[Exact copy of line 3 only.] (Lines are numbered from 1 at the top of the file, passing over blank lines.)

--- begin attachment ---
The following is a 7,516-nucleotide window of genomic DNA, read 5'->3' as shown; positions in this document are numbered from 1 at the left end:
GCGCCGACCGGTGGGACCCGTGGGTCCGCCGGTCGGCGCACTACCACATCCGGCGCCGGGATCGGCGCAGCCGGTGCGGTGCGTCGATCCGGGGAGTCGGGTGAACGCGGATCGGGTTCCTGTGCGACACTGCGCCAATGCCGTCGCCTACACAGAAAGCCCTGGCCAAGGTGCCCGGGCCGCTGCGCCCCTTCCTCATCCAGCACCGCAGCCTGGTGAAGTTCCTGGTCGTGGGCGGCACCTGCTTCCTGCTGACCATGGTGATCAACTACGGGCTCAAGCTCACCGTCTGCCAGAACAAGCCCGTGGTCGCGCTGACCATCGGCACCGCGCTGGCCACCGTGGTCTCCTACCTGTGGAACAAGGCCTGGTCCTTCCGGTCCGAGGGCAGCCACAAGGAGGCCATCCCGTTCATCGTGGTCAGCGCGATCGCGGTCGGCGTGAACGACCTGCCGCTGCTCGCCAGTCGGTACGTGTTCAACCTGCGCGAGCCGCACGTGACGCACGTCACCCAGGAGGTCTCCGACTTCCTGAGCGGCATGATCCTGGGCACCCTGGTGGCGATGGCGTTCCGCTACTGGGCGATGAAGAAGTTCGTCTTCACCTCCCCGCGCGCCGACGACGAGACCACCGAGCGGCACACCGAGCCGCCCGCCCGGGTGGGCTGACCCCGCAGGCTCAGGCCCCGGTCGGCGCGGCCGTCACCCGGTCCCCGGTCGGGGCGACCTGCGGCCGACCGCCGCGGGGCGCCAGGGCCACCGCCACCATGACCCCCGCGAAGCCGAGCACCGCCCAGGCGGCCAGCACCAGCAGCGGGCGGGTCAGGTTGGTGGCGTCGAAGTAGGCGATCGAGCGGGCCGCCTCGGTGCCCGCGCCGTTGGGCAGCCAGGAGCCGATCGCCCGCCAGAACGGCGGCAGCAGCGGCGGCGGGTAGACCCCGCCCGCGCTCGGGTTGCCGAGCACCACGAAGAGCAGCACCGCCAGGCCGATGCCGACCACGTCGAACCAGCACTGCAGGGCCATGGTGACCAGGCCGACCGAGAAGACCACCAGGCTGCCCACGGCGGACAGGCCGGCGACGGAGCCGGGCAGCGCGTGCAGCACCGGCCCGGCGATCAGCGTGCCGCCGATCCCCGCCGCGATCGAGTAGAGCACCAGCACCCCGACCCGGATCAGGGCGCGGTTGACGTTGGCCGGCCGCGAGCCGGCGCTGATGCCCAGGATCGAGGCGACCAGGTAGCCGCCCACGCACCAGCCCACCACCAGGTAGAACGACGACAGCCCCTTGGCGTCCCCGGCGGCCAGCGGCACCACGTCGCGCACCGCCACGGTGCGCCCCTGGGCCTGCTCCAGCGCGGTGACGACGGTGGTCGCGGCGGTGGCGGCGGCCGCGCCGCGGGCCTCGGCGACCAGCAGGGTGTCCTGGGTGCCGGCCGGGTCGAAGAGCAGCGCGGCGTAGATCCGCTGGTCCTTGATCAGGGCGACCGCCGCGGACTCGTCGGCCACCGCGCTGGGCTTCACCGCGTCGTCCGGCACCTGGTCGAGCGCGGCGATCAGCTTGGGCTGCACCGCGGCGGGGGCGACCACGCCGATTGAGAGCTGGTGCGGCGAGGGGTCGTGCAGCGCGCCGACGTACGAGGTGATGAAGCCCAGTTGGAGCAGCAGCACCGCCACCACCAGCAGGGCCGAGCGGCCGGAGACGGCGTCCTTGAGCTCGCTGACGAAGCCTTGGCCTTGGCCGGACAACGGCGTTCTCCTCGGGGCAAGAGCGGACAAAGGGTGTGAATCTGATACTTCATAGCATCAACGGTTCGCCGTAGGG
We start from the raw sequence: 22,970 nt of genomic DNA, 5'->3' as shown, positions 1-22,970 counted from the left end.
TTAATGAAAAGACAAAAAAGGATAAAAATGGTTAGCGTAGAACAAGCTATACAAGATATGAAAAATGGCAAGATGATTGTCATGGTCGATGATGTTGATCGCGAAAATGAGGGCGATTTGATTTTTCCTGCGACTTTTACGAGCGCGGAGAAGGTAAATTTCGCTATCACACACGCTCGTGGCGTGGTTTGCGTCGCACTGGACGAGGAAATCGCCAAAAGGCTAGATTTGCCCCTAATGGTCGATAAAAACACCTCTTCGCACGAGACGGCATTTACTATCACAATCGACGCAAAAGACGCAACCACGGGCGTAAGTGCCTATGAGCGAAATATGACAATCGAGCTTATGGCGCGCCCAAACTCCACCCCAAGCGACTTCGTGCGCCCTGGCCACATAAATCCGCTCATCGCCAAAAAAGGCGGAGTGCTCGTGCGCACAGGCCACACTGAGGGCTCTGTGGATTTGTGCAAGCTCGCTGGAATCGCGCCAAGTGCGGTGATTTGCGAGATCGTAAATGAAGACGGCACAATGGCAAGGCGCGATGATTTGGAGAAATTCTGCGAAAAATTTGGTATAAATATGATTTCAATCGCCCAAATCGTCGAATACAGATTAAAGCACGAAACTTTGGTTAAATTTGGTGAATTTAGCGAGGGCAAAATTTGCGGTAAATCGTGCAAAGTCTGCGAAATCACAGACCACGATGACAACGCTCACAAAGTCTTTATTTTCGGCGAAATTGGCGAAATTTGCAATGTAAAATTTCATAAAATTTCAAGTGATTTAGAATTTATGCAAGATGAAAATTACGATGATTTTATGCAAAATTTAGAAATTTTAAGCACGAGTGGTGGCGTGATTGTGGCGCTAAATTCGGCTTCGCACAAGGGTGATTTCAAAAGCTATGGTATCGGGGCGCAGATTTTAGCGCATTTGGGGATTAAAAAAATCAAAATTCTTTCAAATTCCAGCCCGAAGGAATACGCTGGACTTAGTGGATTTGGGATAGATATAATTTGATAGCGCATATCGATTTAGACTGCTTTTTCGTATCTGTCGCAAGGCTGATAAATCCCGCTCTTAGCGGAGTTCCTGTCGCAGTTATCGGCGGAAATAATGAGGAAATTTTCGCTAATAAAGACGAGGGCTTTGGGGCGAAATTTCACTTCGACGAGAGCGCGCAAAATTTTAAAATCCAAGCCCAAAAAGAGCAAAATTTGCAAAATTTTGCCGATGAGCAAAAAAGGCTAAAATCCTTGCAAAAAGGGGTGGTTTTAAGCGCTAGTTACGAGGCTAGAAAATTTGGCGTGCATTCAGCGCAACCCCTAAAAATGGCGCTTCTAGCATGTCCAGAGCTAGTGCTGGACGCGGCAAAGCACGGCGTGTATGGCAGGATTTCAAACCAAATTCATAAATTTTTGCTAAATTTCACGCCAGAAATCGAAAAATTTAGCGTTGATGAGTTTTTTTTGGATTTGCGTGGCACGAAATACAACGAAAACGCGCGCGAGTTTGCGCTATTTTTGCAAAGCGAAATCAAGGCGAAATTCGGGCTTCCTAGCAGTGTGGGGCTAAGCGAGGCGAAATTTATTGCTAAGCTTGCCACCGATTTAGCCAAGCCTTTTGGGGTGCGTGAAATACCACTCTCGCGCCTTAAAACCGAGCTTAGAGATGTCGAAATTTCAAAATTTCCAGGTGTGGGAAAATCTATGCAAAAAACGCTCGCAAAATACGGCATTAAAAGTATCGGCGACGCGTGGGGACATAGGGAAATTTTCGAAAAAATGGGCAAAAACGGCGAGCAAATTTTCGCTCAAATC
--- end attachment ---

We start from the raw sequence: 22,970 nt of genomic DNA, 5'->3' as shown, positions 1-22,970 counted from the left end.